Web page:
As for speutering... educate yourself! This is a medical decision which is properly to be made for each individual animal by an informed owner. Your pup does not belong to your vet, but to YOU! You may give his opinion whatever weight you choose, but the actual decision is yours. I, personally, choose to no longer de-sex dogs for the purposes of my convenience and birth control. There is much more to be considered than simply the risk of incontinance: http://www.naiaonline.org/pdfs/longtermhealtheffectsofspayneuterindogs.pdf.

Are you still in touch with Betty Clark? She took a dog back after his owner (with whom I was on various lists) died, and I have always wondered how he fared after stories about him were no longer posted to the lists... he would be an old boy now, but could still be around.
 

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sufferin succotash
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There are many threads on spay/neutering but only you can make the decision as to what you feel is best for your situation.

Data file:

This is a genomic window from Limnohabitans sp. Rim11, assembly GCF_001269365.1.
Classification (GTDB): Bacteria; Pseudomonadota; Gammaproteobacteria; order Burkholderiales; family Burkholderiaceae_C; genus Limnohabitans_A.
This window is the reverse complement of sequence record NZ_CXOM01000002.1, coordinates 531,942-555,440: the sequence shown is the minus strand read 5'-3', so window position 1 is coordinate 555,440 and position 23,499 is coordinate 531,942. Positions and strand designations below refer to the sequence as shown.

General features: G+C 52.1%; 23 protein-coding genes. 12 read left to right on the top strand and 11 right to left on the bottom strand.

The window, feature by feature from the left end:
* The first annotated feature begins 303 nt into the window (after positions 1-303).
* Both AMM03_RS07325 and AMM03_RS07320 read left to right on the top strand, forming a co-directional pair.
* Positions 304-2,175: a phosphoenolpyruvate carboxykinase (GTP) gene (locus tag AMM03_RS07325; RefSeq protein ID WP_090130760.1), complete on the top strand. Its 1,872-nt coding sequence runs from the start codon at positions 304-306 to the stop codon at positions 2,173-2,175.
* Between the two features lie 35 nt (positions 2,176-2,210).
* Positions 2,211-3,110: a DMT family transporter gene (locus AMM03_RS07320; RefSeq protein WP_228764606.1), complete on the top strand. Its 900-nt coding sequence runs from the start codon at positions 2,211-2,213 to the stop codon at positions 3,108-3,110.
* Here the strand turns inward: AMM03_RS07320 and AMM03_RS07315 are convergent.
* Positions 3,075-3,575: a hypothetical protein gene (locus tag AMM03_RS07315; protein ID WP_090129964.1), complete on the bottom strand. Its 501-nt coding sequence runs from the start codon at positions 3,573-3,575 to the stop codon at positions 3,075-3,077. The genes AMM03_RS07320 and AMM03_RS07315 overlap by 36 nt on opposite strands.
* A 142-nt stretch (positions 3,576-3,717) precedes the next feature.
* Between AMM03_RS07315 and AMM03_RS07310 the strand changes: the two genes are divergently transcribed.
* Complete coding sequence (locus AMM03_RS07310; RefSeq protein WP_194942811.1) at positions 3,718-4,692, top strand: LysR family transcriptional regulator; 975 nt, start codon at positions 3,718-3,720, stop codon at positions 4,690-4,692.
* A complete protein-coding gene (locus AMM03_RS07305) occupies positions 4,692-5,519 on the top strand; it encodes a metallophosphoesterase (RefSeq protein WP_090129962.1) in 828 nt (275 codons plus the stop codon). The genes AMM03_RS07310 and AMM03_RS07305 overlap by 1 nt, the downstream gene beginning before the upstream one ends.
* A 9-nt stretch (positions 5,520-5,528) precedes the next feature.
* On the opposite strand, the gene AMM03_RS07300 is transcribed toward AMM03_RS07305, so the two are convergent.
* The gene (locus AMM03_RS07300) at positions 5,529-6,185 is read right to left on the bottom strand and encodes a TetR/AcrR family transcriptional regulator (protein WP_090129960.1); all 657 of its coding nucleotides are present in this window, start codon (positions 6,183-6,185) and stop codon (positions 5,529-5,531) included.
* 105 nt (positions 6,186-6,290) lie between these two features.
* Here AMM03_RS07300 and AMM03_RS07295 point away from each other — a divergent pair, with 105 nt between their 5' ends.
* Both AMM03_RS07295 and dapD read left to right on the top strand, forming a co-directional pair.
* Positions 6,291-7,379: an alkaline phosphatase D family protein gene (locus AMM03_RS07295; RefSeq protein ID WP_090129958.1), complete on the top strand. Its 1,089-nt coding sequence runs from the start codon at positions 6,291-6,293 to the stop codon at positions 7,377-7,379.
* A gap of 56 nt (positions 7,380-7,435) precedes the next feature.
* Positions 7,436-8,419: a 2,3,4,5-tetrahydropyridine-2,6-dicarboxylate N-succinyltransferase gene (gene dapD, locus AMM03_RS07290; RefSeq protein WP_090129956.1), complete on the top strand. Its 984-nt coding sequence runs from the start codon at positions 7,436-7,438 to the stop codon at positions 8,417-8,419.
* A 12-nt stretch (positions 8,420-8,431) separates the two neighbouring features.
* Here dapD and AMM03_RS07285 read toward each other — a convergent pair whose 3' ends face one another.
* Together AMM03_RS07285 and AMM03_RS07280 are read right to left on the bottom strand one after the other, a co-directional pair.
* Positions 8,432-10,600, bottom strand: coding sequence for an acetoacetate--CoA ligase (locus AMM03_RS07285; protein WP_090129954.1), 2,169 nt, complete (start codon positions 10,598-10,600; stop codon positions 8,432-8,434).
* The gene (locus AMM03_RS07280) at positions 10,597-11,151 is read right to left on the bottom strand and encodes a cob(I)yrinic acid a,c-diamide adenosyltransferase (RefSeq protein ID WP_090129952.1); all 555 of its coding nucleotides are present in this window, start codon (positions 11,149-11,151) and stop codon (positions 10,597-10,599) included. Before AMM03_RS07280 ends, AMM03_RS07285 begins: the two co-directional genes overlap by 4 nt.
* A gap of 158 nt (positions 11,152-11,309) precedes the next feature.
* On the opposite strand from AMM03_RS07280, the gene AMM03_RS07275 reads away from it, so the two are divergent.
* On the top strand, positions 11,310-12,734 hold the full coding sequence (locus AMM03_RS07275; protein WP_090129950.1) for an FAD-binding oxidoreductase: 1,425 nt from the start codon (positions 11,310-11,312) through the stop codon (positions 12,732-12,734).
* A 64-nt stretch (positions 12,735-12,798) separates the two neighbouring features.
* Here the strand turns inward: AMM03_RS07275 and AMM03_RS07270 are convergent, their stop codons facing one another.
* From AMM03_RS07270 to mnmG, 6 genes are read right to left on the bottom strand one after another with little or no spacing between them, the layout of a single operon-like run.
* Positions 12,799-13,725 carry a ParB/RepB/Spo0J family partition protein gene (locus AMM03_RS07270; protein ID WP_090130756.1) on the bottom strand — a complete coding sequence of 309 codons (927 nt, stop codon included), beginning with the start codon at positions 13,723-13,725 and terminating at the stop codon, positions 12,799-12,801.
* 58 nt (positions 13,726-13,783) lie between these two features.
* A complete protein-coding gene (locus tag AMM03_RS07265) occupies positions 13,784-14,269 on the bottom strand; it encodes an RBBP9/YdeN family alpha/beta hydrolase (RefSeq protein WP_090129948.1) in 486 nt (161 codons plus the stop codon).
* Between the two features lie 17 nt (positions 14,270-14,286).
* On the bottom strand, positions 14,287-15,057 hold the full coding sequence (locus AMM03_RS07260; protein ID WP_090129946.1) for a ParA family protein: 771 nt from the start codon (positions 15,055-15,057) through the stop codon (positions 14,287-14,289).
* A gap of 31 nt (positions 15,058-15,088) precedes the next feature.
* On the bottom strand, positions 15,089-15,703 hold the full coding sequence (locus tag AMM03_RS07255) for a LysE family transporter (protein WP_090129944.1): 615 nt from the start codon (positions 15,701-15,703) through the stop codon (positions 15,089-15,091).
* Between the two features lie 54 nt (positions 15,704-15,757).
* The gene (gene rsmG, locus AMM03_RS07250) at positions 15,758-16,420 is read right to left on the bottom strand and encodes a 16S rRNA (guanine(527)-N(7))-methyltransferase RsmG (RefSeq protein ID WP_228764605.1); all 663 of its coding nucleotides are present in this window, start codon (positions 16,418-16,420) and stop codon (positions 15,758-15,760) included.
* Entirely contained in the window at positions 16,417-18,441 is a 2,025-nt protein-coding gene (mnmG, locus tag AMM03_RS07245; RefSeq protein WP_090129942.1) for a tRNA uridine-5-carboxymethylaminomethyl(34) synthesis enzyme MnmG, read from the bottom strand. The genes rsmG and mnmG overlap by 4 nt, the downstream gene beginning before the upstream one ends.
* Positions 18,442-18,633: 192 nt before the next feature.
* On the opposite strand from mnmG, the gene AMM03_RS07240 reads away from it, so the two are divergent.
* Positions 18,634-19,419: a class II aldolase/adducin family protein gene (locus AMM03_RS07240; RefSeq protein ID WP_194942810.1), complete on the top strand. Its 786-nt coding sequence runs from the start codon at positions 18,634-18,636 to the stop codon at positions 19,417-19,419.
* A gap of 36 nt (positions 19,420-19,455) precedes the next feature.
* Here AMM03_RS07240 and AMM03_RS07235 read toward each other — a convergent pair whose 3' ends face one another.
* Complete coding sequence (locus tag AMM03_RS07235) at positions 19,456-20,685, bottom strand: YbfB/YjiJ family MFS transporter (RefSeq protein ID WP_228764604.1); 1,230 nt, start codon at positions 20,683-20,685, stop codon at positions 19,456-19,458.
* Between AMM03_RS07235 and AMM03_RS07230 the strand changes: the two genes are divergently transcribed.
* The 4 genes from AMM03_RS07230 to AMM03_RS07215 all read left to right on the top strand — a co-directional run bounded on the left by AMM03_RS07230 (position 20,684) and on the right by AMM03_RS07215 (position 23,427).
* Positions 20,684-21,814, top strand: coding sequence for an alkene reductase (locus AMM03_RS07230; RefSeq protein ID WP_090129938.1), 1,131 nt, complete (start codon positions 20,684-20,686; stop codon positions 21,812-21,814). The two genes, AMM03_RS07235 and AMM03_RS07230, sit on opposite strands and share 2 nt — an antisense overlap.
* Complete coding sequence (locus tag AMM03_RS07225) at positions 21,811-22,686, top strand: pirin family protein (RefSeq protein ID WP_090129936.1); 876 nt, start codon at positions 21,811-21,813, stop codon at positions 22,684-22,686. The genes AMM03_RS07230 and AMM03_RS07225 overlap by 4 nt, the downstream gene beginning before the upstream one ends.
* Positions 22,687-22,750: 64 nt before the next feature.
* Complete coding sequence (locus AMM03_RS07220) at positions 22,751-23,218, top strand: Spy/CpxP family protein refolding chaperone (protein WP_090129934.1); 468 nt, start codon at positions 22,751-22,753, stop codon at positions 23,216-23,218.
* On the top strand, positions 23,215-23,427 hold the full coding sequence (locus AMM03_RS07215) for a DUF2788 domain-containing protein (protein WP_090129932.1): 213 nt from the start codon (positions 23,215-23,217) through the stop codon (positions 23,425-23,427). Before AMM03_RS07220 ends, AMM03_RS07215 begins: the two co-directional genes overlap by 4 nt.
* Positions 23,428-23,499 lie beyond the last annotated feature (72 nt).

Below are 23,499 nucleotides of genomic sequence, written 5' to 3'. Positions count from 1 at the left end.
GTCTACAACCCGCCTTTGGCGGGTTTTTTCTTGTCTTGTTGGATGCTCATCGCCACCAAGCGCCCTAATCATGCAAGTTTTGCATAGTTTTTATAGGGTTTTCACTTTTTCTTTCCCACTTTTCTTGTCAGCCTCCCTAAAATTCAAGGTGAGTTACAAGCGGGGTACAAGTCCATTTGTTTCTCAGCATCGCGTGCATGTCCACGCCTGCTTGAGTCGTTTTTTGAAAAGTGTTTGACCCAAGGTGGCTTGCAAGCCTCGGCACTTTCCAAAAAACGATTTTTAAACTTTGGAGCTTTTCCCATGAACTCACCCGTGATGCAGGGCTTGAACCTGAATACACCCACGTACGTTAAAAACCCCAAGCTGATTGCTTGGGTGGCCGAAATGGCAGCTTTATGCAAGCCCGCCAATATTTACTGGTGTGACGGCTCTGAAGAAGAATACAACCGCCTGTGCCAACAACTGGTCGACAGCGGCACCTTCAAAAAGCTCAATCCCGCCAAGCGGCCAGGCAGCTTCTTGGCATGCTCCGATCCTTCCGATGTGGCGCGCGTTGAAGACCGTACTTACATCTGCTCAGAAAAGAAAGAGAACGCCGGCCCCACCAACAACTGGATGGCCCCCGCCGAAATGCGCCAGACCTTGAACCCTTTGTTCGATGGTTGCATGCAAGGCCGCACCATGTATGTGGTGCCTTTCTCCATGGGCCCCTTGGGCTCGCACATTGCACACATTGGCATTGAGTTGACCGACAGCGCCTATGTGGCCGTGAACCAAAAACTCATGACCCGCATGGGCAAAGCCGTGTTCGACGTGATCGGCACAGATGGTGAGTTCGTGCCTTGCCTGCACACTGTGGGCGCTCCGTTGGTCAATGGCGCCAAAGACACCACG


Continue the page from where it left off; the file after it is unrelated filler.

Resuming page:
The DPC, Tappan Zee had a guest speaker on this topic which IMO is very enlightening.



We Are Pleased to Present Our 2011 Dinner Speaker
Ms. Parvene Farhoody, MA, CABC, CDBC, CPDT-KA
Presenting Altered States: Behavioral Effects of Spaying and Neutering Domestic Dogs
Spaying and neutering domestic dogs is generally accepted as a relatively benign procedure and is routinely accepted as a means to correct behaviorial abnormalities.
IS THERE ANY SCIENTIFIC DATA TO SUBSTANTIATE THIS?

Ms. Farhoody says there is not. She examined the data from 10,839 dogs evaluated by the Canine Behavior and Research Questionaire. When carefully studying the data from this massive study, she
found many contradictions to the prevailing view the neutering positively effects behavior. Among the findings were that neutered dogs were more aggressive, fearful, excitable and less trainable than
intact dogs.

Come join us for an incredibly enlightening presentation by a gifted, dynamic speaker on a topic that will challenge what you have believed to be true. She will present data pertinent to the Doberman
Pinscher as well as other breeds. Be prepared to have your world rocked!!!!